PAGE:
How we think about health or medical tourism might be obstacles that limit the growth of business. The way we conceptualize “health tourism” defines the service and, in many cases restricts our approach to building a sustainable business. Our thinking is a barrier and limits our options. Outside the box, the markets for wellness, health, dental and medical tourism are bigger – much bigger!
Many people think about health tourism exclusively as an individual traveling from one location to another place for the express purpose of receiving (or consuming) wellness, dental, health or medical services. Since the pandemic began in March 2020, much of the published information and discussions in webinars about wellness, dental, health and medical tourism focuses exclusively on the impact that the pandemic has had on travel and the movement of individuals from one place to another. The impact of the pandemic on travel, as we know, has been severe. Even at the time of this writing, 18 months later, travel restrictions between and among countries are highly irregular, change often and are confusing.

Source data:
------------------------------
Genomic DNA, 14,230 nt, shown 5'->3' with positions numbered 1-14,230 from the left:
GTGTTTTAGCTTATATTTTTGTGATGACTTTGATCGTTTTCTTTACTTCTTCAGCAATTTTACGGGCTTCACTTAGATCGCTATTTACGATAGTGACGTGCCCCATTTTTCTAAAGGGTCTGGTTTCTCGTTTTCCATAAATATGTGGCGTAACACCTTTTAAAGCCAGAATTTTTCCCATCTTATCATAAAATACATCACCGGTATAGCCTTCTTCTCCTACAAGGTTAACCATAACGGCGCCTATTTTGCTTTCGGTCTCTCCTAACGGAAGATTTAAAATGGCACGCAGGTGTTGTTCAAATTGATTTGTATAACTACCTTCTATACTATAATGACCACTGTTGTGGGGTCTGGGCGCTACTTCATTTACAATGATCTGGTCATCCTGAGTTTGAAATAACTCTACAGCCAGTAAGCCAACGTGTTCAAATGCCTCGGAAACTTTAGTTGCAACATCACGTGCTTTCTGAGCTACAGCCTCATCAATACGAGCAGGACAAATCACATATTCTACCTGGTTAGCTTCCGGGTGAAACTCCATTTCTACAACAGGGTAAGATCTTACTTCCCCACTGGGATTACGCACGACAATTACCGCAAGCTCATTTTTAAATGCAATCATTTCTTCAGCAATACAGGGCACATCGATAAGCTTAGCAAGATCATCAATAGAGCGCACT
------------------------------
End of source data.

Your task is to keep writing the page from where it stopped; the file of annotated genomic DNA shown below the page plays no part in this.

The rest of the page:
What if we could think of health tourism as more than just someone traveling from one place to another place to consume services and then returning back? What if we could think of health tourism outside of the box? There are more types of health tourism than are typically discussed.
The best example are situations where the consumer in one location is treated by provider in a completely different location. Using remote monitoring or telemetry-enabled technology to observe, diagnose and treat disorders, diseases and illnesses. This is sometimes referred to as telehealth or telemedicine. Is this health tourism?
But maybe this idea isn’t really so far outside the box. The World Trade Organization (WTO) offers some structure and guidance here that can help. In its General Agreement on Trade in Services, the WTO describes different types of services that can be consumed or exchanged as “modes” of cross-border trade in services.